Regulating Prescription Drugs @ The Limits of Legal Authority

Matthew Herder explains why Health Canada’s “life cycle” approach to drug regulation may be beyond the regulator’s mandate.


On Friday, December 6, 2013, Bill C-17, also known as the Protecting Canadians from Unsafe Drugs Act (Vanessa’s Law), was introduced into Parliament. The proposed law gives the Minister of Health a number of new powers that are critical to ensuring patient safety. Bill C-17 is long overdue, not just for reasons of patient safety, but also because, arguably, Health Canada has been operating outside the law, beyond its mandate, for quite some time.

Since 1998, Health Canada has been issuing drug manufacturers with a “Notice of Compliance with conditions” (NOCc). In this way, Health Canada has been granting market authorizations for the sale of potentially therapeutic drugs on the basis of limited clinical evidence because, in theory, the drugs fulfilled an unmet patient need. Manufacturers would be granted an NOCc provided they agreed, by way of contract, to meet certain conditions in the post-marketing phase (for example, conduct additional effectiveness studies). This practice was later translated into a set of NOCc guidelines.

The number of drugs approved on the basis of an NOCc has grown over time. This is symbolic of Health Canada’s steady shift to a “life cycle” approach to drug regulation, whereby the safety and efficacy of drugs is assessed both pre- and post-market approval. The problem is that the NOCc guidelines and the move to a life cycle approach have little basis under current law.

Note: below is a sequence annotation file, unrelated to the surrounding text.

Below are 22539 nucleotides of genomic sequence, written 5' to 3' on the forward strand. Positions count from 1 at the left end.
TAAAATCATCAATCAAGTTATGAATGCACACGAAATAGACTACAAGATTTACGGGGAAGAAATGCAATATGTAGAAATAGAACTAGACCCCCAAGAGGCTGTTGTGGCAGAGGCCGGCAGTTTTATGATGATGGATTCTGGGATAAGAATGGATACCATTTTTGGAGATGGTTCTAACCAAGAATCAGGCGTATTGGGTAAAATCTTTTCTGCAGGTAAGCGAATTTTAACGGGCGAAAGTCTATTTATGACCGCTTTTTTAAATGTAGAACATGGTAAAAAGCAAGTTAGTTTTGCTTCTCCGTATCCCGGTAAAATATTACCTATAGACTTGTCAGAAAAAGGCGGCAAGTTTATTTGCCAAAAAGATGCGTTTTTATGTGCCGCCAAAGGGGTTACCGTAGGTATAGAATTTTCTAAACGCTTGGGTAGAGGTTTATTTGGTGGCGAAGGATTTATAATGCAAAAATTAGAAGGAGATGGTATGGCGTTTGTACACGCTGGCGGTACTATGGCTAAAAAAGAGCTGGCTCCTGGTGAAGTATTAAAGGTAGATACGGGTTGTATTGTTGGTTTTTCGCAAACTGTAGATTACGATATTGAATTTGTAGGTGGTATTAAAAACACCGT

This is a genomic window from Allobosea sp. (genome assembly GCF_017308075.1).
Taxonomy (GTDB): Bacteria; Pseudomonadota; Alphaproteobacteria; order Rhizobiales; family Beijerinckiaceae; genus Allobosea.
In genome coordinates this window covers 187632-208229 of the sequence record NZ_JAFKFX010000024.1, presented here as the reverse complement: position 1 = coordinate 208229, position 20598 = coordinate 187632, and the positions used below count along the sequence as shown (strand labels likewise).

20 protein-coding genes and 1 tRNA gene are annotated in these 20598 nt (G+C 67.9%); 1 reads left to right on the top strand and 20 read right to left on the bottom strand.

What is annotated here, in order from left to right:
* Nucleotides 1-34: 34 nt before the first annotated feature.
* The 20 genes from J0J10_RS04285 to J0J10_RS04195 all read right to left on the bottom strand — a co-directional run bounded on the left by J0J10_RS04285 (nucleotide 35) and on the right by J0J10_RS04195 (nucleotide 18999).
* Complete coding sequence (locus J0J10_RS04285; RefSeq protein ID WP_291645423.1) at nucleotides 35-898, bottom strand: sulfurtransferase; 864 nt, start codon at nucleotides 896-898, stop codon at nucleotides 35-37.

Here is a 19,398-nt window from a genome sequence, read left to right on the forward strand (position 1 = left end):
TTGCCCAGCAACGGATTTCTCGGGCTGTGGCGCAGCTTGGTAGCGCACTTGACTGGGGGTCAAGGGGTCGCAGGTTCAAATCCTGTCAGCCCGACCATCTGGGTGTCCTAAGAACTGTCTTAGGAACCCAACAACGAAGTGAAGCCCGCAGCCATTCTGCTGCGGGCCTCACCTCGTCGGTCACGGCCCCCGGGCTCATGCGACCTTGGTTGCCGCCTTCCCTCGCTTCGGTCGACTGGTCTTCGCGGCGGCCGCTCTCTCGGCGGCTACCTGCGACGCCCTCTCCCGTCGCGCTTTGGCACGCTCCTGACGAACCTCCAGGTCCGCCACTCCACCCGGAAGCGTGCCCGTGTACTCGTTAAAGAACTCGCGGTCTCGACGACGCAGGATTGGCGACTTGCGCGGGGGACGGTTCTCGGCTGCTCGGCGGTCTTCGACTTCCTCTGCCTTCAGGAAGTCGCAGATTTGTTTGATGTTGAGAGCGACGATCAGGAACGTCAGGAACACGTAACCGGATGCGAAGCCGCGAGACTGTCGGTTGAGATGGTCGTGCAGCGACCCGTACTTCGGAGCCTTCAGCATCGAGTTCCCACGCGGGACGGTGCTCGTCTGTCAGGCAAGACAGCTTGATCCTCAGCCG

pills_colourUnder Canadian law, all forms of regulation must conform to the legislative scheme under which they are enacted. In the case of “hard” regulation, like the Food and Drug Regulations created pursuant to the Food and Drugs Act, any provision that is deemed inconsistent with the purpose of the overarching legislation and its specific terms will generally be ultra vires and thus regarded as having “no force or effect.” In the case of “soft” regulation, such as guidelines, there is more leeway: “regulators may, as a matter of sound administrative practice, and without any specific statutory authority for doing so, issue guidelines.” According to the Ontario Court of Appeal, guidelines “are an administrative tool available to the regulator so that it can exercise its statutory authority and fulfill its mandate in a fairer, more open and more effective manner.” By necessary implication, though, guidelines that prevent the regulator from fulfilling its mandate are beyond the regulator’s authority to issue.

Arguably, this is precisely what has occurred with Health Canada’s move to a life cycle approach to drug regulation through its increasing use of NOCcs to approve drugs. Remember, an NOCc requires the drug manufacturer to perform post-market studies. However, Health Canada’s statutory powers to regulate drugs are decidedly limited in the post-market phase. Health Canada has the power to police fraudulent advertising, and the Governor in Council can make regulations regarding the “sale or the conditions of sale” of any drug in order to “prevent injury to the health of the purchaser or consumer.” But there is no provision in the current legislation that gives Health Canada the authority to enforce the conditions of an NOCc. Moreover, Health Canada is not empowered to revoke a manufacturer’s NOCc, just as it cannot issue drug recalls because, as tragically illustrated of late, no such power exists in the Food and Drug Act or accompanying regulations.